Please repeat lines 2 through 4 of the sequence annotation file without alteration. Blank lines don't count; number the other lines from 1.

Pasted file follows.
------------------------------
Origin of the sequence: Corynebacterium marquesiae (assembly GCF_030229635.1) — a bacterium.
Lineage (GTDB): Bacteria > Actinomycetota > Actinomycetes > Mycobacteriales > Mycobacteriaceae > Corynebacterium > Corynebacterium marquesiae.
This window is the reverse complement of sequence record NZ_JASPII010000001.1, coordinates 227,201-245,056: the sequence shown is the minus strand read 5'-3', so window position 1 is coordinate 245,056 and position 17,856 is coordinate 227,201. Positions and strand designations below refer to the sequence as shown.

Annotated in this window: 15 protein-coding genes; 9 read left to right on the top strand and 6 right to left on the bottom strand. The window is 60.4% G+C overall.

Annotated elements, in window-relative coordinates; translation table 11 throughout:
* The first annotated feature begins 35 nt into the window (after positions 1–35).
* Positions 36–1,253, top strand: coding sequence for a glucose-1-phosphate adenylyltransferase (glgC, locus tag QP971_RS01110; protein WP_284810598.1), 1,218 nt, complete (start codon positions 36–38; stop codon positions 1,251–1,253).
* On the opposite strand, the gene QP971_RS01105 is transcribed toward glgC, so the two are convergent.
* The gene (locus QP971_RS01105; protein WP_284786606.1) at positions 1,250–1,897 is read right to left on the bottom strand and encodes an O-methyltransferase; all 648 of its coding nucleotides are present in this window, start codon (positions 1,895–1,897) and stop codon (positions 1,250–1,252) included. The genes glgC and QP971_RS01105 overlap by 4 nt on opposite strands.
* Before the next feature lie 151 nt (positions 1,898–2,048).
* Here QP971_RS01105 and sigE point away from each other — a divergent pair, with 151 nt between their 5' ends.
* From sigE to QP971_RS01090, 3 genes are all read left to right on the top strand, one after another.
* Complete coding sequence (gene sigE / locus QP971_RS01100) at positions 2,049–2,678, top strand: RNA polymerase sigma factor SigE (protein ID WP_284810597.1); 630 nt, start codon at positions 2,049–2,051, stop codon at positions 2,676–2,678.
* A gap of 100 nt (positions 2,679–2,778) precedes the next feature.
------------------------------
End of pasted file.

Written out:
Lineage (GTDB): Bacteria > Actinomycetota > Actinomycetes > Mycobacteriales > Mycobacteriaceae > Corynebacterium > Corynebacterium marquesiae.
This window is the reverse complement of sequence record NZ_JASPII010000001.1, coordinates 227,201-245,056: the sequence shown is the minus strand read 5'-3', so window position 1 is coordinate 245,056 and position 17,856 is coordinate 227,201. Positions and strand designations below refer to the sequence as shown.

Annotated in this window: 15 protein-coding genes; 9 read left to right on the top strand and 6 right to left on the bottom strand. The window is 60.4% G+C overall.